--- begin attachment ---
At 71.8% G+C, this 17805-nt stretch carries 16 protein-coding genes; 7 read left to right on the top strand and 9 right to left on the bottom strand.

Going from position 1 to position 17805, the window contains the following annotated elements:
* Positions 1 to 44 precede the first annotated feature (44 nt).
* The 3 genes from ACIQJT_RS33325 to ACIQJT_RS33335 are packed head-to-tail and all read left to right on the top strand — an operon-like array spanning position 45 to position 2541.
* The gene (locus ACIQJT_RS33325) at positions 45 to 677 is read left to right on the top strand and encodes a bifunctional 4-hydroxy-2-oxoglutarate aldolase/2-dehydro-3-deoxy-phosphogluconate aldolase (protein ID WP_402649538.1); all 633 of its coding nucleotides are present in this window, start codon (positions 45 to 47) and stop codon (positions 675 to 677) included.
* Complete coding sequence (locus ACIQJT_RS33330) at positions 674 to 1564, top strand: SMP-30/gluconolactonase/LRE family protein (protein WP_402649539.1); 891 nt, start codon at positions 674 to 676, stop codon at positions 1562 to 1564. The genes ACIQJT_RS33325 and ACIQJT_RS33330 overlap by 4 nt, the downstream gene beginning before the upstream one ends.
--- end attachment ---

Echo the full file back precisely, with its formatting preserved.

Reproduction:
At 71.8% G+C, this 17805-nt stretch carries 16 protein-coding genes; 7 read left to right on the top strand and 9 right to left on the bottom strand.

Going from position 1 to position 17805, the window contains the following annotated elements:
* Positions 1 to 44 precede the first annotated feature (44 nt).
* The 3 genes from ACIQJT_RS33325 to ACIQJT_RS33335 are packed head-to-tail and all read left to right on the top strand — an operon-like array spanning position 45 to position 2541.
* The gene (locus ACIQJT_RS33325) at positions 45 to 677 is read left to right on the top strand and encodes a bifunctional 4-hydroxy-2-oxoglutarate aldolase/2-dehydro-3-deoxy-phosphogluconate aldolase (protein ID WP_402649538.1); all 633 of its coding nucleotides are present in this window, start codon (positions 45 to 47) and stop codon (positions 675 to 677) included.
* Complete coding sequence (locus ACIQJT_RS33330) at positions 674 to 1564, top strand: SMP-30/gluconolactonase/LRE family protein (protein WP_402649539.1); 891 nt, start codon at positions 674 to 676, stop codon at positions 1562 to 1564. The genes ACIQJT_RS33325 and ACIQJT_RS33330 overlap by 4 nt, the downstream gene beginning before the upstream one ends.